What if baby gets sick?

If baby gets sick, breastfeeding them may help them recover more quickly, thanks to the antibodies and immune-boosting properties in breastmilk.  And some breastfed babies who have started solids will want to drink more breastmilk when sick, as they won’t feel up to eating other foods or will have trouble keeping other foods down. 

Tips for breastfeeding when sick

  • Good nourishment and lots of fluids are essential when breastfeeding, but even more so if you are sick. Drink even more water than usual, and eat foods rich in vitamin C and zinc (as they help boost your immunity). You might also drink tea or broth, as they’re both hydrating and soothing.
  • Get plenty of rest!
  • Wash your hands before breastfeeding, and before handling bottles and pump parts.
  • Wear a mask when around baby, to reduce their risk of catching your illness from airborne droplets. 
  • If you feel too sick or tired to breastfeed, that’s ok! Consider pumping and having a partner or caregiver feed your expressed breastmilk to baby using a bottle.
  • If you’re too sick to nurse or pump, your milk supply may drop temporarily. But don’t worry. Once you recover and start breastfeeding regularly again, your supply should return to normal.
  • Avoid taking the decongestant called pseudoephedrine (commonly sold under the brand name Sudafed). Although it isn’t harmful to baby, it may decrease your milk supply.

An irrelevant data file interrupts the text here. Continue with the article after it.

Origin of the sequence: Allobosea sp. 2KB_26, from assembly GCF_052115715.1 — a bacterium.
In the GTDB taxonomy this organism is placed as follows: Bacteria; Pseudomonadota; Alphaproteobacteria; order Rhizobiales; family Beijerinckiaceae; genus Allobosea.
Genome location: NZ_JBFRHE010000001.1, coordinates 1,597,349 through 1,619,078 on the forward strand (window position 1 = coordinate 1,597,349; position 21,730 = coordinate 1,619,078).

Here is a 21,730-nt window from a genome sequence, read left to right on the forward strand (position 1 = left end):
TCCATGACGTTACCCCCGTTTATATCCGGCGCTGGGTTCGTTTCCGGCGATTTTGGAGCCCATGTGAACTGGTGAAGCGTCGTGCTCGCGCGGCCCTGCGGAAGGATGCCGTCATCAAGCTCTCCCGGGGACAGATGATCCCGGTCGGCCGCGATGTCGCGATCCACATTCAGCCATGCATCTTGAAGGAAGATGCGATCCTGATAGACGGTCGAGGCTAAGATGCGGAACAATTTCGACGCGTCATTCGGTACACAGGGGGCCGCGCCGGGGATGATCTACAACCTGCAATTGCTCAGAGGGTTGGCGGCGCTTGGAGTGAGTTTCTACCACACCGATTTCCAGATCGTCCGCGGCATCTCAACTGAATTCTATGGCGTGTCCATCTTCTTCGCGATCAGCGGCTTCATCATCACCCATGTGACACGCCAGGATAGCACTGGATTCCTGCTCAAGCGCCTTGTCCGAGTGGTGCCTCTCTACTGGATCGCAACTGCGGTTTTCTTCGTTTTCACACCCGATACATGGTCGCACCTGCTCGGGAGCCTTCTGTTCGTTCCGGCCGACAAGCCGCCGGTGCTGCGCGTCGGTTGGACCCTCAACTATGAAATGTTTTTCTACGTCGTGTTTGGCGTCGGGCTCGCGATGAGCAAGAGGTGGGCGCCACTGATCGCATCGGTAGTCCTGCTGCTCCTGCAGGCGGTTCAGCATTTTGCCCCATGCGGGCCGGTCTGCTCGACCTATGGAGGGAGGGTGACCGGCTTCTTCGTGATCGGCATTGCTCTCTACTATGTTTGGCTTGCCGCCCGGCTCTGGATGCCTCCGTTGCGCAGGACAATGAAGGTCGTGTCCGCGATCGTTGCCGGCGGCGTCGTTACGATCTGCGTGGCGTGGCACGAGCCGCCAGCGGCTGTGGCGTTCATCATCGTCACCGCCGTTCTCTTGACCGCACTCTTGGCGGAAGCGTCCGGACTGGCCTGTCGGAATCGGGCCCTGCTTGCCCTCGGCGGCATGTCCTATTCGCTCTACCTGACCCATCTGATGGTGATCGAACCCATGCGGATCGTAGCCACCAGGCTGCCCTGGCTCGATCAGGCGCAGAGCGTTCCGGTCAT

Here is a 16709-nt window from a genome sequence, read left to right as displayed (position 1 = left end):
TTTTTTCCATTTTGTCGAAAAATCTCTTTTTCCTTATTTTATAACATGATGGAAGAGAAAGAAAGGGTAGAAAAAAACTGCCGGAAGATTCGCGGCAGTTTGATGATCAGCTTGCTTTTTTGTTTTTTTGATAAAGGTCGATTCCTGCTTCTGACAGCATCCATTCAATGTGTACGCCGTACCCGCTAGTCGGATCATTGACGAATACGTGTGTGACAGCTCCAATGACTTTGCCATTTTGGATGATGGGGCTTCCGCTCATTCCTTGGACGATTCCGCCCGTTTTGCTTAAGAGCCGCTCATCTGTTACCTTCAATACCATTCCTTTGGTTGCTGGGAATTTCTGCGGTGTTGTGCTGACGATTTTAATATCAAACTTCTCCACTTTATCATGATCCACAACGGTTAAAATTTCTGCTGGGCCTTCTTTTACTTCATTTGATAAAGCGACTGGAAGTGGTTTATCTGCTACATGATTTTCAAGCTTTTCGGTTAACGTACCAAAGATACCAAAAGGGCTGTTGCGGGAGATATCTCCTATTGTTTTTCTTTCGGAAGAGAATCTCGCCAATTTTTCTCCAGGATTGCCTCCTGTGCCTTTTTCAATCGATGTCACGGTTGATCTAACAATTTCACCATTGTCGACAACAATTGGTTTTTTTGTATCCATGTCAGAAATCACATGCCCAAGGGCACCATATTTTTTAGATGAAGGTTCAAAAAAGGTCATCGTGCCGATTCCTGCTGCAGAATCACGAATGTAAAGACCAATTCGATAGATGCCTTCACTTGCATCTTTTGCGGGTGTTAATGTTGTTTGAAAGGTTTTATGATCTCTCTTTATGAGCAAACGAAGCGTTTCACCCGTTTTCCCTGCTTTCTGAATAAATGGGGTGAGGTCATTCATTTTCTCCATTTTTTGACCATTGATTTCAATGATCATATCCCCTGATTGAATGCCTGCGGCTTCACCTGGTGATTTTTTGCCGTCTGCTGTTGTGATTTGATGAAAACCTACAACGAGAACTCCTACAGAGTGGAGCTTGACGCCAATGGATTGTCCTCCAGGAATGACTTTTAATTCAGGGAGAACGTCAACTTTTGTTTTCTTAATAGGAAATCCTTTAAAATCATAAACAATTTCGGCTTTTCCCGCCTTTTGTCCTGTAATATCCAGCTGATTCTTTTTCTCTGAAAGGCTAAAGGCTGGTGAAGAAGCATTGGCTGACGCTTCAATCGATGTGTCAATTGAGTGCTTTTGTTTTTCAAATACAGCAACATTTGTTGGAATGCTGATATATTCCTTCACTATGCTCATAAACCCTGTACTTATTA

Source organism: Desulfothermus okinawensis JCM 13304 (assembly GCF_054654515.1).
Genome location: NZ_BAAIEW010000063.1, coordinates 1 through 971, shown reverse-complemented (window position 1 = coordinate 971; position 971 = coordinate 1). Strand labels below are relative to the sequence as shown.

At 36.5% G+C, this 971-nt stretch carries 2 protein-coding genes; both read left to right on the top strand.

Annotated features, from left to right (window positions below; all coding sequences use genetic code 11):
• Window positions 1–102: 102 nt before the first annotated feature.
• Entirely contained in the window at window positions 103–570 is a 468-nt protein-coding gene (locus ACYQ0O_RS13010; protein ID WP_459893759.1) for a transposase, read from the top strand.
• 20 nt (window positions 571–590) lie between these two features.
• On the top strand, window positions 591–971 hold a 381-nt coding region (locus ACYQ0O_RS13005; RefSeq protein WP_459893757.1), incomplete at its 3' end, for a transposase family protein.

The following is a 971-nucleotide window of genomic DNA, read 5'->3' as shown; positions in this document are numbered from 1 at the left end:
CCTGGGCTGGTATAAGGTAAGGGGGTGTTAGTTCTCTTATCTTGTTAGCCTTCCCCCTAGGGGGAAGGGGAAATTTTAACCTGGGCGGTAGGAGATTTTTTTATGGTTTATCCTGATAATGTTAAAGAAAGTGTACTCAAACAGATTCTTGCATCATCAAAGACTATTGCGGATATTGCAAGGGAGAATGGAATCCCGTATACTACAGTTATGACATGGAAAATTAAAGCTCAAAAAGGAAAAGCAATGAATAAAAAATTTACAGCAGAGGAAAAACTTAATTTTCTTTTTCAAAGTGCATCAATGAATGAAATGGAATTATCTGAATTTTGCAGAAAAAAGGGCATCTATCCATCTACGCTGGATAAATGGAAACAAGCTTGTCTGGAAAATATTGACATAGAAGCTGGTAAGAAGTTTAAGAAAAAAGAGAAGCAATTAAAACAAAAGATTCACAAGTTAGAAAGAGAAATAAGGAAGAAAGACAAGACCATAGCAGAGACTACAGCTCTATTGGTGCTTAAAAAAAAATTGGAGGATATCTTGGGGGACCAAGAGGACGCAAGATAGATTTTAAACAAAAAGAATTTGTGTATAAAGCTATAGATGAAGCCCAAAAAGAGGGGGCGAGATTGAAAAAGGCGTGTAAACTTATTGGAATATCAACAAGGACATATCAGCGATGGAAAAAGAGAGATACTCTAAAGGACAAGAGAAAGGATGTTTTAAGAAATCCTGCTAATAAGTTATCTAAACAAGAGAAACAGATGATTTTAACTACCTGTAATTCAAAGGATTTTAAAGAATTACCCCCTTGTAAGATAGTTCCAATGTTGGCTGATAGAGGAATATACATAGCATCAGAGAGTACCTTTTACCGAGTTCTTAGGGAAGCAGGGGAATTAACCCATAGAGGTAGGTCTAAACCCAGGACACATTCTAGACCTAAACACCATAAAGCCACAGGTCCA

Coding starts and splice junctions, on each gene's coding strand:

• Rest assured that most other decongestants, as well as ibuprofen and acetaminophen, are perfectly safe for baby. You should still talk to your doctor before taking any medication while breastfeeding, though.

Are there any times I can’t breastfeed when I am sick?

Usually, the only time you can’t breastfeed if you’re sick is if you’re taking medicine that isn’t safe for baby. Although many medicines are safe to start or keep taking while breastfeeding, you should still ask your doctor if any medicines you’re taking would interfere with breastfeeding.

There are also some more serious illnesses that can sometimes make it unsafe to breastfeed. The rare but serious illnesses HTLV, ebola, and brucellosis can get passed to your baby through breastmilk.

If you’re undergoing chemotherapy, you also shouldn’t breastfeed because the drugs involved can end up in your breastmilk and can pose a risk to baby. 

And if you are HIV-positive, you can still breastfeed if your doctor says it’s ok. But your doctor may advise you to wait to breastfeed until antiretroviral therapy (ART) takes effect. If you aren’t undergoing antiretroviral therapy, there’s a risk that you could pass the HIV virus through your breastmilk.

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All health-related content on this website is for informational purposes only and does not create a doctor-patient relationship. Always seek the advice of your own pediatrician in connection with any questions regarding your baby’s health.

These statements have not been evaluated by the Food and Drug Administration. Products are not intended to diagnose, treat, cure or prevent any disease.